With his troops ready, Afzal Khan started out on his new assignment, the capture of Shivaji. As the latter stood for the revival of Hinduism, the Bijapur General was of the opinion that on the way to his objective he must destroy the sacred landmarks of this religious faith. Afzal Khan was determined to tackle this menace at its roots. From Bijapur, Afzal Khan moved with his freshly equipped forces to Tuljapur where he encamped. In this old town was the temple of Bhavani, the goddess who had inspired Shivaji and his Mavali bands. She was the patron saint of the area, the deity to whom the Bhonsles looked for guidance and protection. Afzal Khan heard tales of the legend, which told how she appeared to Maloji in a vision. These stories were deemed as superstition, the temple was pulled down, and the idol smashed. The Bijapur troops marched on to Pandharpur at an angle from their destination for the shorter cut over the Ghats was not easily traversable by a large army. To encamp, Afzal Khan chose the banks of the nearby Bhima River, with Pandharpur only a few miles ahead and while resting there, he heard from his men of yet another nearby temple of the Hindus, that of Vithoba which he again ordered to be razed to the ground. He destroyed shrine after shrine on his way to Pune.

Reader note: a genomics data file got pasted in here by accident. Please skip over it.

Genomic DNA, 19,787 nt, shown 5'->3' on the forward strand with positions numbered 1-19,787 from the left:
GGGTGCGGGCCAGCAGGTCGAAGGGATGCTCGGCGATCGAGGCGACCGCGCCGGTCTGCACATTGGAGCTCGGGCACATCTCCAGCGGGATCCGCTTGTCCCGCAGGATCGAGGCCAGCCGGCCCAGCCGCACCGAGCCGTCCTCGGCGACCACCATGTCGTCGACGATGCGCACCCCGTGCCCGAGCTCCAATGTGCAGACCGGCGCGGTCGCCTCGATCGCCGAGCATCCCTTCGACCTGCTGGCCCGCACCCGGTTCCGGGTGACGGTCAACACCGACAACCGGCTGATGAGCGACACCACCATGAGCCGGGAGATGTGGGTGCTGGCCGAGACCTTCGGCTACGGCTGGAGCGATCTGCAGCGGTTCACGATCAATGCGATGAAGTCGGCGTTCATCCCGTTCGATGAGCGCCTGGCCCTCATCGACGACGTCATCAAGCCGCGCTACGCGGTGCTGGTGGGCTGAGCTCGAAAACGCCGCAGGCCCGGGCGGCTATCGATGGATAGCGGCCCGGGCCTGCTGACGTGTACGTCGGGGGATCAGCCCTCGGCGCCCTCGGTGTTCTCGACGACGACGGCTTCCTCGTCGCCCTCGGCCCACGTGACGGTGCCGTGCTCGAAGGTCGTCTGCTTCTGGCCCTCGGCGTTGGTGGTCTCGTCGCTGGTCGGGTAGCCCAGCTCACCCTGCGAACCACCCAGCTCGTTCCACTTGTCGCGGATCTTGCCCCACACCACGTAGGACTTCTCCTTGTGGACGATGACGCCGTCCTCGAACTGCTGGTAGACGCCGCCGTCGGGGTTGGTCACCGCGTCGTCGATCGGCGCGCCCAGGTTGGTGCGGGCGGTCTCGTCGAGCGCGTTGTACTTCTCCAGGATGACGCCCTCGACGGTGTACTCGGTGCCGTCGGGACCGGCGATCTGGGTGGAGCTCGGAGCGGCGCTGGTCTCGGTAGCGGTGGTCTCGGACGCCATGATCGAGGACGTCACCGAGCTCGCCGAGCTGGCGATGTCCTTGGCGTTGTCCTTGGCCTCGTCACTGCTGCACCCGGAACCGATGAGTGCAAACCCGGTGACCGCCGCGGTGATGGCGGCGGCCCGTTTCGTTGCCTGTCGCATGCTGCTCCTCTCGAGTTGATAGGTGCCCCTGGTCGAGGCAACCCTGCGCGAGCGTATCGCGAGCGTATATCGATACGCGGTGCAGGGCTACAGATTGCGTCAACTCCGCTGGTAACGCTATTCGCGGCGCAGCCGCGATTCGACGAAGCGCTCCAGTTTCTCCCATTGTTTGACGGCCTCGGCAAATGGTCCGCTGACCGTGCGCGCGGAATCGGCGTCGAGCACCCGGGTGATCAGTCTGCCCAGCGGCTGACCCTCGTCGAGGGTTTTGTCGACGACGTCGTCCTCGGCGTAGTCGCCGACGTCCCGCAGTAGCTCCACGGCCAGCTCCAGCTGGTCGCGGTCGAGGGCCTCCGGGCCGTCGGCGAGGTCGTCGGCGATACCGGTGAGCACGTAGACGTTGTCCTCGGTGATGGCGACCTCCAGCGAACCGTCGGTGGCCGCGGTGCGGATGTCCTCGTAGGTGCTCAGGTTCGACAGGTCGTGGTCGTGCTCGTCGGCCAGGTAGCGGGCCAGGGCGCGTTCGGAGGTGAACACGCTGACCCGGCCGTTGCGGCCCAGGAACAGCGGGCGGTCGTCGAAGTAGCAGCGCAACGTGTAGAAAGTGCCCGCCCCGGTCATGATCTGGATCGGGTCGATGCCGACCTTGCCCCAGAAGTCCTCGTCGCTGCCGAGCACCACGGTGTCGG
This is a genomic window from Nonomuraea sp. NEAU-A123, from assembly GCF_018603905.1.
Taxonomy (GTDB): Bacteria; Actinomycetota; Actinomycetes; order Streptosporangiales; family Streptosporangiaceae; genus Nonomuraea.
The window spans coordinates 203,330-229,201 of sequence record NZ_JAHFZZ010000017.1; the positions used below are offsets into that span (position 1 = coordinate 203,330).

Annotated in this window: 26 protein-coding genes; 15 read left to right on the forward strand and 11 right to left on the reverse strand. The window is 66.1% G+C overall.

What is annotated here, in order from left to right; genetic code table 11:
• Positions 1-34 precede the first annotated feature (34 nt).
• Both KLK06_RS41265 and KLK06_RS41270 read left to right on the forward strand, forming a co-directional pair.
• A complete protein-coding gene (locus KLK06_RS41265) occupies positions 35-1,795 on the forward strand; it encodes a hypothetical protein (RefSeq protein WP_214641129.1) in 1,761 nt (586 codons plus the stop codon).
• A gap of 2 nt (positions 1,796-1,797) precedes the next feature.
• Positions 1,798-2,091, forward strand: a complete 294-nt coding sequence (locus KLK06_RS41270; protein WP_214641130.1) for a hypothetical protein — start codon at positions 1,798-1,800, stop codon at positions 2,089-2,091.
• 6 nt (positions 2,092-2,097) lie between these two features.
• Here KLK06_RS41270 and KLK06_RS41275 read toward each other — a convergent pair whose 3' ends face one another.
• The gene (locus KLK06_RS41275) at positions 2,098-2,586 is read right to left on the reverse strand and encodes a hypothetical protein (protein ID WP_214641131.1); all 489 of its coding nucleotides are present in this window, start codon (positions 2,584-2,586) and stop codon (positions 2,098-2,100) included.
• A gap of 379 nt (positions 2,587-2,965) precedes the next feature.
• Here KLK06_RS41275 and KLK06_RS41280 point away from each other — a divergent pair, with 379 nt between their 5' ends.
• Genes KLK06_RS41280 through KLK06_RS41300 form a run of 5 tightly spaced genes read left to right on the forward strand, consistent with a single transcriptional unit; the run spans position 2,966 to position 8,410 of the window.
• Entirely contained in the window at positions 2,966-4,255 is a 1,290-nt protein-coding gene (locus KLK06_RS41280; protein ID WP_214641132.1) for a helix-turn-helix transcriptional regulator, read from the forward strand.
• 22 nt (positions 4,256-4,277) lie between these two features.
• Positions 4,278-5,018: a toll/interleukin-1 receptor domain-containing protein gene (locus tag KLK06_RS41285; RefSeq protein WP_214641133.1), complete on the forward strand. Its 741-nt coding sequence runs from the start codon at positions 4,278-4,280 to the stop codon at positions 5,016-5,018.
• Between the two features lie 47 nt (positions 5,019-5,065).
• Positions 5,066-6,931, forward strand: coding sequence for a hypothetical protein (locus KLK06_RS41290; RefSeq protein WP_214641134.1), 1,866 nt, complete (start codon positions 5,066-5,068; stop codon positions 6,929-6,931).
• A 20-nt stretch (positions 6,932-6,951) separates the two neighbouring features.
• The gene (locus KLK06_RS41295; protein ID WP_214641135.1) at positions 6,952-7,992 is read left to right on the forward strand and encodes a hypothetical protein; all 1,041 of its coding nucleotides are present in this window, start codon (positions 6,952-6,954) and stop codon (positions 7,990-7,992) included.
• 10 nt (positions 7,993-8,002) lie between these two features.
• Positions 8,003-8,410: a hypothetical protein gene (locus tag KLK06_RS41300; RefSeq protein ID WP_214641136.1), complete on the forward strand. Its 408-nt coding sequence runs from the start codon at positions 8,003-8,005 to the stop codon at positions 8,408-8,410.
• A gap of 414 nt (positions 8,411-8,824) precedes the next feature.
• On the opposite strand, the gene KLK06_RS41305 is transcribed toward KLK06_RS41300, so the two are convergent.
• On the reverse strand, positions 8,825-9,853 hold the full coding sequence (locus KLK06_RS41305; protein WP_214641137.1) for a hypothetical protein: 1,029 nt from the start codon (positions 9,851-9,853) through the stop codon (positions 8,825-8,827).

At Rajgad, Shivaji heard the news of the Khan's acts of vandalism. Shivaji himself was quite disturbed. He realised that the forces of Afzal Khan were quite superior to his own. He held a conference and men of influence and rank gathered around to help him discuss the problem. Opinions differed at this meeting of the Mavali clan. The one suggestion on which all were agreed was that Shivaji should move to the inaccessible pinnacle of Pratapgad for access to this fortification was almost impossible for any army. If a trickle of armed men were to attempt to climb the steep slope, they could easily be forced back. The road to Pratapgad was narrow and treacherous. The only other way up was by a circuitous route, which no one could risk for fear of being ambushed. While at Pratapgad fort, Shivaji saw an image of Goddess Bhavani and this vision of the Goddess inspired in him a lot of confidence.